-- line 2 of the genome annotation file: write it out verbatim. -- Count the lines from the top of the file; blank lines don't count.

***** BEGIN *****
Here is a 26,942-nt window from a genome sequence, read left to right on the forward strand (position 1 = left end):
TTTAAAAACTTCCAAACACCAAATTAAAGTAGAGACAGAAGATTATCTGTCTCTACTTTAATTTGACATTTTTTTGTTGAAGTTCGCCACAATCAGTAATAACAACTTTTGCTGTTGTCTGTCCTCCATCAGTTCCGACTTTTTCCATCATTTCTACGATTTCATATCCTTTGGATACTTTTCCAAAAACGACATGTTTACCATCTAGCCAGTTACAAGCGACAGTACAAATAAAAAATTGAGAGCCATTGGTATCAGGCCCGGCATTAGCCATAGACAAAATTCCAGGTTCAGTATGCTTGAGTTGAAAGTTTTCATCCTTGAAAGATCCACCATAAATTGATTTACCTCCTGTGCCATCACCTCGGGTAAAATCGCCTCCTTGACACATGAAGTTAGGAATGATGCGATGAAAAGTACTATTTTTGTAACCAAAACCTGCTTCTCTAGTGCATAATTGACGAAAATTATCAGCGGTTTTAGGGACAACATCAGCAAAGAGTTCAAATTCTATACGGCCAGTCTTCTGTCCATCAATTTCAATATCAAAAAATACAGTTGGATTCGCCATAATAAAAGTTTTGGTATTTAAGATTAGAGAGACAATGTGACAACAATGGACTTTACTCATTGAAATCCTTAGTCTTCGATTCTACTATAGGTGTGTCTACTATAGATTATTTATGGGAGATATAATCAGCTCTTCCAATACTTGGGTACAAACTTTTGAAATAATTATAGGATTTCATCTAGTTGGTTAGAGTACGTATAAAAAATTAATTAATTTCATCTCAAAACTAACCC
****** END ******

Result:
TTTAAAAACTTCCAAACACCAAATTAAAGTAGAGACAGAAGATTATCTGTCTCTACTTTAATTTGACATTTTTTTGTTGAAGTTCGCCACAATCAGTAATAACAACTTTTGCTGTTGTCTGTCCTCCATCAGTTCCGACTTTTTCCATCATTTCTACGATTTCATATCCTTTGGATACTTTTCCAAAAACGACATGTTTACCATCTAGCCAGTTACAAGCGACAGTACAAATAAAAAATTGAGAGCCATTGGTATCAGGCCCGGCATTAGCCATAGACAAAATTCCAGGTTCAGTATGCTTGAGTTGAAAGTTTTCATCCTTGAAAGATCCACCATAAATTGATTTACCTCCTGTGCCATCACCTCGGGTAAAATCGCCTCCTTGACACATGAAGTTAGGAATGATGCGATGAAAAGTACTATTTTTGTAACCAAAACCTGCTTCTCTAGTGCATAATTGACGAAAATTATCAGCGGTTTTAGGGACAACATCAGCAAAGAGTTCAAATTCTATACGGCCAGTCTTCTGTCCATCAATTTCAATATCAAAAAATACAGTTGGATTCGCCATAATAAAAGTTTTGGTATTTAAGATTAGAGAGACAATGTGACAACAATGGACTTTACTCATTGAAATCCTTAGTCTTCGATTCTACTATAGGTGTGTCTACTATAGATTATTTATGGGAGATATAATCAGCTCTTCCAATACTTGGGTACAAACTTTTGAAATAATTATAGGATTTCATCTAGTTGGTTAGAGTACGTATAAAAAATTAATTAATTTCATCTCAAAACTAACCC